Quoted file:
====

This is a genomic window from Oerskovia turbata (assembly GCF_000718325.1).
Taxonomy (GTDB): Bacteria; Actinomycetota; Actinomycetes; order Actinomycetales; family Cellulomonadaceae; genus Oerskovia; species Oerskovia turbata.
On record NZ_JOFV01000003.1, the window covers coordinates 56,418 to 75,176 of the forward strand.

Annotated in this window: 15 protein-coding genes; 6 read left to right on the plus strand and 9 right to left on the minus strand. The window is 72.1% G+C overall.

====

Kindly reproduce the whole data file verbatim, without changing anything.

This is a genomic window from Oerskovia turbata (assembly GCF_000718325.1).
Taxonomy (GTDB): Bacteria; Actinomycetota; Actinomycetes; order Actinomycetales; family Cellulomonadaceae; genus Oerskovia; species Oerskovia turbata.
On record NZ_JOFV01000003.1, the window covers coordinates 56,418 to 75,176 of the forward strand.

Annotated in this window: 15 protein-coding genes; 6 read left to right on the plus strand and 9 right to left on the minus strand. The window is 72.1% G+C overall.